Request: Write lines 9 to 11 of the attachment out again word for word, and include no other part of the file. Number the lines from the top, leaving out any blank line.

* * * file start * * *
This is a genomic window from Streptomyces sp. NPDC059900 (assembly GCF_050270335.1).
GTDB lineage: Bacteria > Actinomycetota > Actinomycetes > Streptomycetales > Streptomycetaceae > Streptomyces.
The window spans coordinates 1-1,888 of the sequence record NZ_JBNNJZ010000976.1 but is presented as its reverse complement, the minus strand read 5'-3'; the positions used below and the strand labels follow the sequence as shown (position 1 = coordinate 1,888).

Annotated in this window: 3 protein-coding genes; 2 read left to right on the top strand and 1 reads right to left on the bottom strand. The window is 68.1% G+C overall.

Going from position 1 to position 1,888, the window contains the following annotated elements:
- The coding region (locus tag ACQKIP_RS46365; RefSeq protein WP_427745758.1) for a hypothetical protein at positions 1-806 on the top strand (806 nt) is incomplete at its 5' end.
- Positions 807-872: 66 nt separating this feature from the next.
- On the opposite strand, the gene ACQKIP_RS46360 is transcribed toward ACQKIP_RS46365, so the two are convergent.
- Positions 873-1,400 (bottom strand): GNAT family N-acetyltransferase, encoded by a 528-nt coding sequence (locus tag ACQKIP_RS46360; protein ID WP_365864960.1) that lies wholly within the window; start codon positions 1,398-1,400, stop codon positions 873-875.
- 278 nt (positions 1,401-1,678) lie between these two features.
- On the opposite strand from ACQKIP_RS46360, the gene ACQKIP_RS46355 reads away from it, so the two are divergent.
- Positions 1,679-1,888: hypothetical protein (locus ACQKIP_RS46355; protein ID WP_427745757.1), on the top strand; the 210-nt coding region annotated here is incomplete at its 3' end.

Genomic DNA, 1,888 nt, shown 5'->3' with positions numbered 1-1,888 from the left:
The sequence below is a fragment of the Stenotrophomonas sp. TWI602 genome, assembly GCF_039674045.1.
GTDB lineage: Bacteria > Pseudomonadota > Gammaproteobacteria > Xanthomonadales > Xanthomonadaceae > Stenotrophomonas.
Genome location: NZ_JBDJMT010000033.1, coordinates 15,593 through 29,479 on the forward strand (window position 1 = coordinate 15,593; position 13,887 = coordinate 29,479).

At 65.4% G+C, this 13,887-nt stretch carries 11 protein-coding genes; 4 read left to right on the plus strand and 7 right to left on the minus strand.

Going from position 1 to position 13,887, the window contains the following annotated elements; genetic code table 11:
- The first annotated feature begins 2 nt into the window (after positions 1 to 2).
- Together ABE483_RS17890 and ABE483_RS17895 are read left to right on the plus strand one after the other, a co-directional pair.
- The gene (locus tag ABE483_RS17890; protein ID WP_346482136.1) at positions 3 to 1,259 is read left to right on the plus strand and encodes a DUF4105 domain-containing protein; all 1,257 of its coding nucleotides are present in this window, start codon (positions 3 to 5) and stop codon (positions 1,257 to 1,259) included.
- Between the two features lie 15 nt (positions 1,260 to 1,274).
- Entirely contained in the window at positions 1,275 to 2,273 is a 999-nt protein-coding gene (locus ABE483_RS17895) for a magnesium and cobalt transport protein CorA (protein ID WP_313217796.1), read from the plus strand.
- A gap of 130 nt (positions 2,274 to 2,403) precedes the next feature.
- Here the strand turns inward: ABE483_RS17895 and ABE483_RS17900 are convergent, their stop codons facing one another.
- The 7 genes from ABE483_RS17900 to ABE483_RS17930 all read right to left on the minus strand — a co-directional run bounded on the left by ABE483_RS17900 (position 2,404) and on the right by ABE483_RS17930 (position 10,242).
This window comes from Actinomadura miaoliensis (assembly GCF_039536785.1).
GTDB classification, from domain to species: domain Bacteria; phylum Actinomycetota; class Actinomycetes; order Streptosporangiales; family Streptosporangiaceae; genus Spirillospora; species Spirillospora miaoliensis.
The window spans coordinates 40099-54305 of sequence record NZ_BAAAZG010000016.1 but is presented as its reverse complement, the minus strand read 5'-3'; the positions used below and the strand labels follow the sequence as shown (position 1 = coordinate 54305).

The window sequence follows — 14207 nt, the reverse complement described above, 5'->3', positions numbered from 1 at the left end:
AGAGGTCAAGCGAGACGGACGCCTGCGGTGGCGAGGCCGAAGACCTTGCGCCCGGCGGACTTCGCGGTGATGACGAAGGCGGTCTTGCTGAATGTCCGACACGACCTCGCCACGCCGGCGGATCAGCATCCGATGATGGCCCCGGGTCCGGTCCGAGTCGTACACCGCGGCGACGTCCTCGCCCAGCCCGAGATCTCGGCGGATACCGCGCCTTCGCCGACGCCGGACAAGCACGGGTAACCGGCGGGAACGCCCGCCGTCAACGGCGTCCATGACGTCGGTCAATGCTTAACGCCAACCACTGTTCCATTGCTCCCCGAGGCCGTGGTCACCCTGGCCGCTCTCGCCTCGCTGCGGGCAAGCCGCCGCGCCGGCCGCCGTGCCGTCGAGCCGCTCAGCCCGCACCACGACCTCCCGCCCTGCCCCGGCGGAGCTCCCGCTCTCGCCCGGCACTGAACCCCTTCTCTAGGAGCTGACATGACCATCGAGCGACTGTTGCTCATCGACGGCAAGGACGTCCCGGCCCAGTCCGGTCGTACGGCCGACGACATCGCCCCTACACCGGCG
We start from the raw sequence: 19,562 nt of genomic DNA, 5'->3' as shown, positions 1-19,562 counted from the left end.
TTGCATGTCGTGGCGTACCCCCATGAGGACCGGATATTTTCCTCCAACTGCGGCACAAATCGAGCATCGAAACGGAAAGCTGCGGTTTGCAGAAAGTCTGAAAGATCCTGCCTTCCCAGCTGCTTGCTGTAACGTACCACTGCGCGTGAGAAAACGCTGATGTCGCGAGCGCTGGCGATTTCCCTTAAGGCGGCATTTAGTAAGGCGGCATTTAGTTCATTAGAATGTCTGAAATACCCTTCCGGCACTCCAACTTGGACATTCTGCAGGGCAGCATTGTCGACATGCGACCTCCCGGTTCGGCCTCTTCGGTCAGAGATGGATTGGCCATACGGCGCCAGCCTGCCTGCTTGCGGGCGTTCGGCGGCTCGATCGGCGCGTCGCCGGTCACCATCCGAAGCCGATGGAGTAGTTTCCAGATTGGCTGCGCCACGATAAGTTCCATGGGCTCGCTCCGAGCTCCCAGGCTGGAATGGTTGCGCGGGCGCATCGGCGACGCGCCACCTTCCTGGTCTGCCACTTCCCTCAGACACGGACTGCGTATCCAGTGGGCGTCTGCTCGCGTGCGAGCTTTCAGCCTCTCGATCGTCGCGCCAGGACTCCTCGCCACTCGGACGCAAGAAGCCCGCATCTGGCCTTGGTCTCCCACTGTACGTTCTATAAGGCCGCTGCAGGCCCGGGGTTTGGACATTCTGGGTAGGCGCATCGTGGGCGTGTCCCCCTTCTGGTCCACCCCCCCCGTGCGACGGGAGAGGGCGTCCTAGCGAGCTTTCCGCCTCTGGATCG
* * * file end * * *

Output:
- Positions 873-1,400 (bottom strand): GNAT family N-acetyltransferase, encoded by a 528-nt coding sequence (locus tag ACQKIP_RS46360; protein ID WP_365864960.1) that lies wholly within the window; start codon positions 1,398-1,400, stop codon positions 873-875.
- 278 nt (positions 1,401-1,678) lie between these two features.
- On the opposite strand from ACQKIP_RS46360, the gene ACQKIP_RS46355 reads away from it, so the two are divergent.